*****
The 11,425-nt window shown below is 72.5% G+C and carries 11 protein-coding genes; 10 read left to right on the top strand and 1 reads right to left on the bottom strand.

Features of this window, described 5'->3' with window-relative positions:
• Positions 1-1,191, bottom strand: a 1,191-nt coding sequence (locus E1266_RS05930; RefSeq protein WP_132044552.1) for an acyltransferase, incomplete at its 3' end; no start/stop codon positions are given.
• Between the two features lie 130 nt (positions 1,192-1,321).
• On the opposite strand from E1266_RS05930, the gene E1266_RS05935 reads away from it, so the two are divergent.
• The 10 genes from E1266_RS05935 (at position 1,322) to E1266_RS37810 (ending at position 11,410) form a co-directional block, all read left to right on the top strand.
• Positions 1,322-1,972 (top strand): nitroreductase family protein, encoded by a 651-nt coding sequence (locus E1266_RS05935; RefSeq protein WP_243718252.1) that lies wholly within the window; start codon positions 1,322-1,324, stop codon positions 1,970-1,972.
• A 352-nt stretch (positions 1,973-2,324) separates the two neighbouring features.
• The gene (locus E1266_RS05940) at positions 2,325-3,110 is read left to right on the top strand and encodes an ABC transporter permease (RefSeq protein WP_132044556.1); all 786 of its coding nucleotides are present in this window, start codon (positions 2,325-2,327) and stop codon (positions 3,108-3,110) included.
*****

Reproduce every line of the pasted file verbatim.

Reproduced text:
The 11,425-nt window shown below is 72.5% G+C and carries 11 protein-coding genes; 10 read left to right on the top strand and 1 reads right to left on the bottom strand.

Features of this window, described 5'->3' with window-relative positions:
• Positions 1-1,191, bottom strand: a 1,191-nt coding sequence (locus E1266_RS05930; RefSeq protein WP_132044552.1) for an acyltransferase, incomplete at its 3' end; no start/stop codon positions are given.
• Between the two features lie 130 nt (positions 1,192-1,321).
• On the opposite strand from E1266_RS05930, the gene E1266_RS05935 reads away from it, so the two are divergent.
• The 10 genes from E1266_RS05935 (at position 1,322) to E1266_RS37810 (ending at position 11,410) form a co-directional block, all read left to right on the top strand.
• Positions 1,322-1,972 (top strand): nitroreductase family protein, encoded by a 651-nt coding sequence (locus E1266_RS05935; RefSeq protein WP_243718252.1) that lies wholly within the window; start codon positions 1,322-1,324, stop codon positions 1,970-1,972.
• A 352-nt stretch (positions 1,973-2,324) separates the two neighbouring features.
• The gene (locus E1266_RS05940) at positions 2,325-3,110 is read left to right on the top strand and encodes an ABC transporter permease (RefSeq protein WP_132044556.1); all 786 of its coding nucleotides are present in this window, start codon (positions 2,325-2,327) and stop codon (positions 3,108-3,110) included.